Friday, June 24, 2005

Greenspan: Punishing Chinese Imports Doomed to Fail


WASHINGTON (Reuters) - Federal Reserve Chairman Alan Greenspan warned on Thursday that any congressional bid to impose punitive curbs on Chinese imports with the aim of protecting U.S. jobs was doomed to failure.
In prepared testimony for delivery to the Senate Finance Committee, Greenspan said stiffer duties on Chinese imports would simply shift the source of U.S. imports to other low-cost suppliers.
``A policy to dismantle the global trading system, in a misguided effort to protect jobs from competition, would redound to the eventual detriment of all U.S. job-seekers, as well as millions of American consumers,'' he said.
Greenspan said the sooner China adopted a more flexible currency, the better it would be for it and for the global economy -- a position that the administration of U.S. President Bush has advocated for the past two years.
Greenspan was appearing in front of the committee along with Treasury Secretary John Snow, who similarly said that trying to compel China to adopt a more flexible currency through imposing tariffs on its imports would be counterproductive.

Snow Warns Congress Against China Sanctions

WASHINGTON (Reuters) - U.S. Treasury Secretary John Snow said on Thursday he believes China is ready to move to a more flexible exchange rate right away, but warned Congress steps to pressure Beijing through sanctions would backfire.
``Action on any of the punitive legislative proposals before Congress now would be counterproductive to our efforts at this time,'' Snow said in testimony prepared for the Senate Finance Committee.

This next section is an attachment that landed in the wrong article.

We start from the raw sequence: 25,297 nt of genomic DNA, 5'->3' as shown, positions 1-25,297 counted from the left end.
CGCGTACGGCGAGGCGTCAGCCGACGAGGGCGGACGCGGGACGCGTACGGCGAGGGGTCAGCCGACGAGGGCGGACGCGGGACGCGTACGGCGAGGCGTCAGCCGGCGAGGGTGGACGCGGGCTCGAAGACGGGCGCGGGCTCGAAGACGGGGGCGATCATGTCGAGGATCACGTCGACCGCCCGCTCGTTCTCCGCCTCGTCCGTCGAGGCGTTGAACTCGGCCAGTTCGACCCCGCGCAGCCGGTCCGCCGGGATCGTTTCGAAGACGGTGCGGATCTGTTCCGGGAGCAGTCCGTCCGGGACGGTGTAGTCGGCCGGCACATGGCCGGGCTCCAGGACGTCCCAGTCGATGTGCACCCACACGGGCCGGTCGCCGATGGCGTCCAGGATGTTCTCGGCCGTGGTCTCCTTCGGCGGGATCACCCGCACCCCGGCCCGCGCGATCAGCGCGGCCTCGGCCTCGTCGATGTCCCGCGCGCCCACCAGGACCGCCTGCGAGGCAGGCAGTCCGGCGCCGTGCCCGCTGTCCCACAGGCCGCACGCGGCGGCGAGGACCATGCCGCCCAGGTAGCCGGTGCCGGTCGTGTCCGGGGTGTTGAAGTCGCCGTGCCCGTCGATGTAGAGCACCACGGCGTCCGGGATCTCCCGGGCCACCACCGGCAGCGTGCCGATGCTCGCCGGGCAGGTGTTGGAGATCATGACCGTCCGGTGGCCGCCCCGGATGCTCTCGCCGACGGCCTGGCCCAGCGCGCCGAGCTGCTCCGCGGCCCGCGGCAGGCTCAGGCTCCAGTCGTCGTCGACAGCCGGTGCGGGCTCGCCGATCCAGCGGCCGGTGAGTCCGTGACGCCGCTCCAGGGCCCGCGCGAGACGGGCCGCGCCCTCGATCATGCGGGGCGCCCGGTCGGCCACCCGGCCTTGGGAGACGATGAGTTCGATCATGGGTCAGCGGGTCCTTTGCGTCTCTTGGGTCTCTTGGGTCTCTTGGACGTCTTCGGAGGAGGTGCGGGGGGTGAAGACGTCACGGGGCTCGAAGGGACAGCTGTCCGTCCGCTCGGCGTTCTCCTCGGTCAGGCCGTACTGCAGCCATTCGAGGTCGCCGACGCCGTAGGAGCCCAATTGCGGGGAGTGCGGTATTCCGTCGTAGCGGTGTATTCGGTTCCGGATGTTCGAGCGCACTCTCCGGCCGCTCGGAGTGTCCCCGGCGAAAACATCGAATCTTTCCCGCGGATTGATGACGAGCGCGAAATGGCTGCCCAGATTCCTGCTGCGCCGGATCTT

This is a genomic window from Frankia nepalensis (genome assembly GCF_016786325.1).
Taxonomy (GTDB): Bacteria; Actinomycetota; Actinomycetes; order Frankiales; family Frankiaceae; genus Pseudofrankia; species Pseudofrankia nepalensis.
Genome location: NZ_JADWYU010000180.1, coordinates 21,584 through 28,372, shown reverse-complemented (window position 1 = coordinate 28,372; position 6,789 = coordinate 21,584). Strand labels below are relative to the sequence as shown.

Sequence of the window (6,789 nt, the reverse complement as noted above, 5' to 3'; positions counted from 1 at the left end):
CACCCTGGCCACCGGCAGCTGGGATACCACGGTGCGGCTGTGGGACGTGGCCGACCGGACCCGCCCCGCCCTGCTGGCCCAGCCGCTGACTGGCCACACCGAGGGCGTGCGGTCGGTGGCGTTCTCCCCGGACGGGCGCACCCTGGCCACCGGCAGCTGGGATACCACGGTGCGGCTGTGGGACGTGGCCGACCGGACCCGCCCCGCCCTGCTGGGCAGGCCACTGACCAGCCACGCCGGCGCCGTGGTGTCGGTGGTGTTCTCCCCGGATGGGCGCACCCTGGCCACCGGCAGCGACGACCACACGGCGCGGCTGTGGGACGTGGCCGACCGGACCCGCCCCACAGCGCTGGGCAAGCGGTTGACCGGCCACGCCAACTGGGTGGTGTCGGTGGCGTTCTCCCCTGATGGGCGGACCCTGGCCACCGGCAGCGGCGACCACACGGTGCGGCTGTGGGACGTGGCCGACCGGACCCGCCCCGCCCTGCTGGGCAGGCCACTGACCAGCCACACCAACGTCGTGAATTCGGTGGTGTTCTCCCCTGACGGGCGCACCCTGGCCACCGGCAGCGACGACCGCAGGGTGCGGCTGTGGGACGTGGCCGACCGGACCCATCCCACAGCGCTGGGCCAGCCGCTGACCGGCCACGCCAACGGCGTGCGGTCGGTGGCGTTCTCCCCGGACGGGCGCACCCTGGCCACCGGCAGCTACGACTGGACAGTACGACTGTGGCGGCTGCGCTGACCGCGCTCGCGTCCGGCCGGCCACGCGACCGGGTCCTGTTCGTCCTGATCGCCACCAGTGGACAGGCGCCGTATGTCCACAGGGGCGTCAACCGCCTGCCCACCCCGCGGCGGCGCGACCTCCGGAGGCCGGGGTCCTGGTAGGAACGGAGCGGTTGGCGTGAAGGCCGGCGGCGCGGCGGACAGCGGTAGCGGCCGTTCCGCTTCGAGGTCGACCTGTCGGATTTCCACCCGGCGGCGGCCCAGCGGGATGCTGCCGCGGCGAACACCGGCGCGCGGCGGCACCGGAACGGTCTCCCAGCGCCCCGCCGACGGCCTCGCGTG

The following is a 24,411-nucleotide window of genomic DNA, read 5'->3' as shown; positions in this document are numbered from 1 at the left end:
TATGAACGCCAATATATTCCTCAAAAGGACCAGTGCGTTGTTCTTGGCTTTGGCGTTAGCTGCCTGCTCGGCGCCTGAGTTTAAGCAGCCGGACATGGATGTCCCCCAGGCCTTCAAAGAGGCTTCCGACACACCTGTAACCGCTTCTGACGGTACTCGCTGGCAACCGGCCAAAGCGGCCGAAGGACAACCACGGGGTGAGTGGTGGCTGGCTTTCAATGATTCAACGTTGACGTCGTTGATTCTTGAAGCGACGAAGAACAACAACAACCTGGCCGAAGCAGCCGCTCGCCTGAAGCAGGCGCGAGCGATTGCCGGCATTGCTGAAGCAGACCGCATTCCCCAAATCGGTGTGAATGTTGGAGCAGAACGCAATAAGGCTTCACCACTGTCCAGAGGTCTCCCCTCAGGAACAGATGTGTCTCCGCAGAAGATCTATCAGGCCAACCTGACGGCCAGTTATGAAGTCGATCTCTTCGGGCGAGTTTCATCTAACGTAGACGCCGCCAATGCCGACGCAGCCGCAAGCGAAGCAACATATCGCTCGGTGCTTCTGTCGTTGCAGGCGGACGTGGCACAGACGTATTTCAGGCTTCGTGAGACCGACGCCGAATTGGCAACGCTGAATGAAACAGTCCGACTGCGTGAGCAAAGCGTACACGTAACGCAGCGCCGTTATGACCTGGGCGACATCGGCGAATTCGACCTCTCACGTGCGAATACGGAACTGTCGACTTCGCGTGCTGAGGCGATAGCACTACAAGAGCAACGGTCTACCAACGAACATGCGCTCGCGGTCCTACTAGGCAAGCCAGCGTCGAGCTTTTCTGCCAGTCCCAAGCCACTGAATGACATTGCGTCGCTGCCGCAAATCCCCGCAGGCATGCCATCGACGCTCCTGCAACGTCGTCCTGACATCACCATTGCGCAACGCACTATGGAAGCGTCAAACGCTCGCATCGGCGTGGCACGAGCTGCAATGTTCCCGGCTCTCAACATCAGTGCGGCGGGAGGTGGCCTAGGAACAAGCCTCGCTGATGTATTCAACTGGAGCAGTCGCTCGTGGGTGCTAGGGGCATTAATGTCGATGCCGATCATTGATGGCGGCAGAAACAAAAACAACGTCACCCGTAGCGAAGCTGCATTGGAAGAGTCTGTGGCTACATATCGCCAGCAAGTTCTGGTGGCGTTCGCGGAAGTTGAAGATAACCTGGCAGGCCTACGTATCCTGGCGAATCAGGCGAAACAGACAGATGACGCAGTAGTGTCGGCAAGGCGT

Snow and Federal Reserve Chairman Alan Greenspan were set to speak to lawmakers on U.S. economic relations with China amid mounting congressional concern that Beijing's policy of pegging its currency is hurting U.S. exporters.
Sen. Charles Schumer, a New York Democrat, Sen. Lindsey Graham, a South Carolina Republican, and Rep. Phil English, a Pennsylvania Republican, have introduced measures that would threaten China with higher tariffs if it does not introduce greater currency flexibility.
Snow renewed the administration's insistence that diplomatic pressure has led to incremental but meaningful steps by Chinese authorities that have laid the groundwork for currency flexibility.
``This financial diplomacy has yielded important results,'' he said.
At the same time, the treasury secretary called China's policy of pegging its currency, the yuan, to the dollar ``highly distortionary'' and said it poses risks for China and its neighbors.
He told lawmakers that failure by Beijing to make ``substantial alteration'' to its currency policies would likely lead to China's designation as a currency manipulator under U.S. law, which in turn would lead to the possibility of sanctions.
``China is now ready and should move without delay in a manner and magnitude that is sufficiently reflective of underlying market conditions,'' Snow said.

U.S. - China Economic Relations June 23, 2005

Testimony of Chairman Greenspan on China :

John W. Snow, Secretary, U.S. Department of the Treasury :


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